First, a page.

Babies Don’t Keep

Song for a Fifth Child (Babies Don’t Keep)

by Ruth Hulburt Hamilton

Jun Aviles

Mother, oh mother, come shake out your cloth!
Empty the dustpan, poison the moth,
Hang out the washing and butter the bread,
Sew on a button and make up a bed.
Where is the mother whose house is so shocking?
She’s up in the nursery, blissfully rocking!

Oh, I’ve grown as shiftless as Little Boy Blue
(Lullaby, rockaby, lullaby, loo).
Dishes are waiting and bills are past due
(Pat-a-cake, darling, and peek, peekaboo).
The shopping’s not done and there’s nothing for stew
And out in the yard there’s a hullabaloo
But I’m playing Kanga and this is my Roo.
Look! Aren’t her eyes the most wonderful hue?
(Lullaby, rockaby, lullaby loo.)

Oh, cleaning and scrubbing will wait till tomorrow,
But children grow up, as I’ve learned to my sorrow.
So quiet down, cobwebs. Dust, go to sleep.
I’m rocking my baby. Babies don’t keep.

Run Wild

My sweet friend Heather Palmquist enlisted me in a challenge of her making:  to create a poem using only the song titles of my current playlist. I used my two Spotify playlists that are basically the background music while I’m working on my Young Adult novel. The music has helped propel me to a manuscript that is nearly finished – only about 4,000 words to go!

You can read Heather’s quite amazing poem Shuffle (allegro) , along with the two other friends that participated as well. Angela’s Playlist Poetry, and Jinxie’s Out of the Black.

Run Wild

Run Wild

Run Wild, Now We Are Free.

Keep Fighting, White Angel.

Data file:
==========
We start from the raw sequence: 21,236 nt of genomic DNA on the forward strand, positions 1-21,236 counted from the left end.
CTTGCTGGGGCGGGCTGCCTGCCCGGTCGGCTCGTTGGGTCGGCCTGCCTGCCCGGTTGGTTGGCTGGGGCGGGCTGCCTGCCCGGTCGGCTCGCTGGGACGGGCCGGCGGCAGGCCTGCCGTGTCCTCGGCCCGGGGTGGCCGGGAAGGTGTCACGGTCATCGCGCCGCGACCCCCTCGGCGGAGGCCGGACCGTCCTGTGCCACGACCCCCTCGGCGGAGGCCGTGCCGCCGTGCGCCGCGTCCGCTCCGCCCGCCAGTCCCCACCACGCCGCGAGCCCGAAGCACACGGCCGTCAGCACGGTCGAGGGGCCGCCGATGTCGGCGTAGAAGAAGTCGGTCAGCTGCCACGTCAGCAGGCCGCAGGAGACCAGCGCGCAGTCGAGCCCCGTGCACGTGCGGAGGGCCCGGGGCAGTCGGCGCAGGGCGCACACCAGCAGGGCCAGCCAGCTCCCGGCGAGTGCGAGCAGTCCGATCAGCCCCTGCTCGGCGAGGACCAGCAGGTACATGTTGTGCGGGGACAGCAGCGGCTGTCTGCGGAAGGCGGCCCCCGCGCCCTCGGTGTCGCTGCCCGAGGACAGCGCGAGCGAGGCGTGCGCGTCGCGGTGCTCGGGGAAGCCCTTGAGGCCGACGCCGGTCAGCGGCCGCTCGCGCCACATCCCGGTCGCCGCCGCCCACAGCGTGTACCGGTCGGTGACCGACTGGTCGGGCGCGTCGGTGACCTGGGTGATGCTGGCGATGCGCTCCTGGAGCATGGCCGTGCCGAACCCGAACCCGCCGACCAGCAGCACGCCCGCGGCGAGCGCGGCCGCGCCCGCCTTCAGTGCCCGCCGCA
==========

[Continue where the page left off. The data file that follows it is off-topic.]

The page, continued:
Can You Hold Me, Unbroken?

Tangled Strings, The Warmth, Elixir.

Out of Nowhere, Illumination.

May It Be.

Out of the Woods, Small Memory.

Skimming Stones. Geronimo.

Sailing Again, Crystalline.

How You Love Me, Illusion.

When the Days are Long and the Kids are Small

Every so often, I go through my sons’ closets and drawers to organize, pull out what is worn out or no longer fits, and neatly put back the keepers.

This afternoon was for one of those tasks. I pulled boxes down from the attic with Wesley’s hand-me-downs, and started the daunting task of going through clothes. Wesley was downstairs helping Kris with some woodworking, and Caleb followed me around with his giant blue eyes and babbling conversation.


As I carefully unfolded and refolded every item of clothing, one by one, I was grateful for the salvaged clothes that gave Caleb plenty to play in. My heart ached with the memory of Wesley wearing the same things when he was 2 and 3. The blue shirt with sharks on it. The Avenger’s PJ’s that have seen better days. The monster truck shirt that he grew too fast to ever wear.

I held the monster truck shirt up to Caleb, and he pretended to fold it (wad it) and toss it back into my lap, making the sounds of a crane on a construction site.

Then he turned and began to squat-stomp, making the sound effects for every step, stopping to roar every few seconds. He stretched his little neck and opened his mouth wide, showing me how a T-Rex would tromp through the piles.

He draped over me and gave me a hug so tight, I couldn’t breathe. Then he turned and plunked down into my lap, wiggling his toes as he babbled on and on about something of epic toddler importance. Then he stood and wrapped his arms around me in another tight hug. Back and forth he went, lap then hug, then lap, then hug.

I could have gone on like that forever.


He’s still in diapers now. It crinkles when he walks. He’s growing out of his shoes way too fast. With every fresh hair cut, he looks a little bigger. His vocabulary is expanding.

One day he’ll tower over me and lean down to hug me. But for now, I’ll sit on the floor and let him squeeze me in a hug as many times as I possibly can.


Can We Really Trust God?

Trust in the Lord with all your heart, and do not lean on your own understanding. In all your ways acknowledge him, and he will make straight your paths. – Proverbs 3:5-6

As a Christian, you would think this scripture would be easy to follow. Trusting God – that’s easy, right? He’s our Creator. Our Protector. Of course we can trust him.